Talk about value. How does 25GB of free storage strike you?

The service began life with an emphasis on organizing and sharing photos, video and music--which it still does well. But its new Windows backup program, now in beta testing, adds automated unattended backups of any kind of computer files, just like its rivals.

It's pretty bare-bones; for example, it offers no continuous real-time backup, no choice of weekdays--only an option to back up every day, every three days, or whatever. And you can back up only folders, not individual files or file types.

In times of disaster, MediaMax will give you your files back, but won't put them in their original folders. More important, the free account lets you download or share only 1GB of data a month. That pretty much means that to restore your hard drive after a crash, you'll have to upgrade to a paid account. Still, when you're standing there, sobbing over the smoking remains of your dead hard drive, you probably won't mind paying $10 or $25 to get your stuff back.

Summing up
Now, there are some disadvantages to all of these services. One of them is time: even with a high-speed Internet connection, the first backup can take days to complete. Maintaining your backup is much faster, of course, because only new or changed files are uploaded to the Web. But if disaster ever strikes, retrieving your files can also take days. (Mozy offers a solution that gets you your files faster: a DVD of your files, shipped overnight for an added fee. For example, to FedEx a 50GB backup to you on DVDs, Mozy charges about $90.)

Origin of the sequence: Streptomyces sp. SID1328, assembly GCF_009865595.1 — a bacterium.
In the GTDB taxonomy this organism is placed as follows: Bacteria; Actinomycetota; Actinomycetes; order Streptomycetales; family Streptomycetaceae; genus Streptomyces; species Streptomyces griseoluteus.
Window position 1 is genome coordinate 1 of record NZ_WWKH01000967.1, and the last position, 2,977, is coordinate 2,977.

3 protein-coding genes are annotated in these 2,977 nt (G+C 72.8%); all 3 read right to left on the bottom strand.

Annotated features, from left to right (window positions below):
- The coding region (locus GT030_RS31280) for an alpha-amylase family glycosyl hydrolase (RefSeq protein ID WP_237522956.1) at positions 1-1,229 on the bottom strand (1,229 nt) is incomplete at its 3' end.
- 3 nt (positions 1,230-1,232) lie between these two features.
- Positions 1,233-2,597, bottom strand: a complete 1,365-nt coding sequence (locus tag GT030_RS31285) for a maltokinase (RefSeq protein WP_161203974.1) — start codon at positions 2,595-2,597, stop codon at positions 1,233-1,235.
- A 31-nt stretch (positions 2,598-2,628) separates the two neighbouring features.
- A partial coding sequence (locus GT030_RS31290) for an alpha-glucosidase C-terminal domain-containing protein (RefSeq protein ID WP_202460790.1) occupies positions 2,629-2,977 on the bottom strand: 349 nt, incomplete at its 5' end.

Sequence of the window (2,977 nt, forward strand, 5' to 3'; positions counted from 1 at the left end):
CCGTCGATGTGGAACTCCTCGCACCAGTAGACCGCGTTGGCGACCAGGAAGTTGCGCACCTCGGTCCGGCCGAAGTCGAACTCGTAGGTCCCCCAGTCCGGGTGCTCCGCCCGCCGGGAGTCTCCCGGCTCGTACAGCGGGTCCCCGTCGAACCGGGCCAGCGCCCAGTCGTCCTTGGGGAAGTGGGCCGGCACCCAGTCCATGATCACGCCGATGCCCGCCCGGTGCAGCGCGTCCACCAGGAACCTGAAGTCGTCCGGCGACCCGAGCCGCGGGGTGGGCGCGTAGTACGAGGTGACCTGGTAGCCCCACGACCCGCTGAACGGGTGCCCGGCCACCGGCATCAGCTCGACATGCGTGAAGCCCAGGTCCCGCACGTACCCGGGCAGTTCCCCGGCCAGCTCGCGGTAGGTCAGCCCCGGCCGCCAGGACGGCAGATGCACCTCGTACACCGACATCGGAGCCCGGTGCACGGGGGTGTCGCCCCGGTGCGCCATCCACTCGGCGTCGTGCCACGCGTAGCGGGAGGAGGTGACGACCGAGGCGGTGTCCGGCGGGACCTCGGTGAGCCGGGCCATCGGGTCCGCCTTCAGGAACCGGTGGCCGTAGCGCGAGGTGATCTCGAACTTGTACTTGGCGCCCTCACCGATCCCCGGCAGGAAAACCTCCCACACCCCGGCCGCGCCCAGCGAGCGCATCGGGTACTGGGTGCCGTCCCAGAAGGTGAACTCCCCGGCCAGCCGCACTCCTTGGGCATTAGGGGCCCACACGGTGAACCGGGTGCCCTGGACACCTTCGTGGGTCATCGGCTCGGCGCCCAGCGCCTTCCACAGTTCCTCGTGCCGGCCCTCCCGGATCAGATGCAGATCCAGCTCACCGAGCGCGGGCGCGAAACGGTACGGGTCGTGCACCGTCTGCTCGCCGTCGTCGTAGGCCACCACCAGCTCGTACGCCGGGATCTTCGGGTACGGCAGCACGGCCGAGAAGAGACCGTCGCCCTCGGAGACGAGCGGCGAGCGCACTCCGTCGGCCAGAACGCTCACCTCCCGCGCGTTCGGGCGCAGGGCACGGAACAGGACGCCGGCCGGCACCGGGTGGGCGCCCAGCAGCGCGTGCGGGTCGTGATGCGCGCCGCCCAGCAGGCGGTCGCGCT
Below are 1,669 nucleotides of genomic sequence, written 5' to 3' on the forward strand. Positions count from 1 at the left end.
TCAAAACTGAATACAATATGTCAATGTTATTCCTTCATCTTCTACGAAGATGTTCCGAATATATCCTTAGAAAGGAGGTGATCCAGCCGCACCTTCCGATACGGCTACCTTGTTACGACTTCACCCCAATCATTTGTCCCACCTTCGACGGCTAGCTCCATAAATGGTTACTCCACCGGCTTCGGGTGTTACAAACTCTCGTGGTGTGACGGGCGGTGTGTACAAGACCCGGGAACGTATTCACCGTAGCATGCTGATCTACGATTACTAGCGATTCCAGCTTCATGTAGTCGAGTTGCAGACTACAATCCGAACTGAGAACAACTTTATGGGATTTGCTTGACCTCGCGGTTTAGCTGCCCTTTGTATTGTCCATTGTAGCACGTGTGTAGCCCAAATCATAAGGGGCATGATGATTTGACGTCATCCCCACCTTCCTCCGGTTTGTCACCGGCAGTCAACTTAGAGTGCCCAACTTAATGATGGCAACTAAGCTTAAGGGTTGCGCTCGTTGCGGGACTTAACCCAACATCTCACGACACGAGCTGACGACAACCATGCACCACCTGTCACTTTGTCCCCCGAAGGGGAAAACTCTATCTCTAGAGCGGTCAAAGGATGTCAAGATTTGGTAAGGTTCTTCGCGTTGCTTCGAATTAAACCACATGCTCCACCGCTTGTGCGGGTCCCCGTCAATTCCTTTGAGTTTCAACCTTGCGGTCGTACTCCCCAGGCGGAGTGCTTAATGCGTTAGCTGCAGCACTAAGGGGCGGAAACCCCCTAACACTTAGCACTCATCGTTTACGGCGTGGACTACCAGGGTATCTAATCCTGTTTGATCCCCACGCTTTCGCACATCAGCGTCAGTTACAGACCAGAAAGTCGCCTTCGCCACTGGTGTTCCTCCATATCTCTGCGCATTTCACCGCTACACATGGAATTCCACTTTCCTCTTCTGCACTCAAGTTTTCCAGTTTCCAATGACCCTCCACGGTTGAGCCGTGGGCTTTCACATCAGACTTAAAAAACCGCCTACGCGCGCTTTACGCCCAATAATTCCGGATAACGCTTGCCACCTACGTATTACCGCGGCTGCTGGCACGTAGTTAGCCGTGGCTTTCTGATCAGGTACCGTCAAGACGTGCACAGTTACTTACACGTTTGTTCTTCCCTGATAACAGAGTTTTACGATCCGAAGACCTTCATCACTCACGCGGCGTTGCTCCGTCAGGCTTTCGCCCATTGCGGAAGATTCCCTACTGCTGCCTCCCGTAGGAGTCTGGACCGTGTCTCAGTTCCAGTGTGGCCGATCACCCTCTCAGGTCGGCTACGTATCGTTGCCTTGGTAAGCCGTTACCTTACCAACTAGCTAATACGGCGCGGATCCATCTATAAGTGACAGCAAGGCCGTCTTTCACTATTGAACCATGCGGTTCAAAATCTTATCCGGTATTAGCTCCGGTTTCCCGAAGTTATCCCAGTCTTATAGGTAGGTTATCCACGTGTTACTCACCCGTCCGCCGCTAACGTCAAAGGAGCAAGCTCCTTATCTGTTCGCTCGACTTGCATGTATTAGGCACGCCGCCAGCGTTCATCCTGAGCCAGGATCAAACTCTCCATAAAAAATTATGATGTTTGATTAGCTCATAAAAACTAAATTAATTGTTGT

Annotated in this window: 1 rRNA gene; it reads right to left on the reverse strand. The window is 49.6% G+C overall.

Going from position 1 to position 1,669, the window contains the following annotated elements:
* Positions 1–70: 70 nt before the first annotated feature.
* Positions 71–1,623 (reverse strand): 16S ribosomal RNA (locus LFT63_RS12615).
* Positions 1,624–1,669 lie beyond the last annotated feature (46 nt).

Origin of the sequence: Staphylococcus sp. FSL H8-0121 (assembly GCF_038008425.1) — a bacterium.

Then there's the security thing. All four companies insist that your files are encrypted before they even leave your computer. But if you still can't shake the image of backup-company employees rooting through your files and laughing their heads off, then this may not be the backup method for you.

Corporate longevity may be a more realistic worry. Since the Internet itself is very young, no Web-based outfit has a particularly long track record. Any of these services could be discontinued or sold at any time, which makes it wise to make the occasional on-site backup, too.

In any case, the main thing is to have some kind of backup. After all, there are only two kinds of people: Those who back up their computers, and those who will.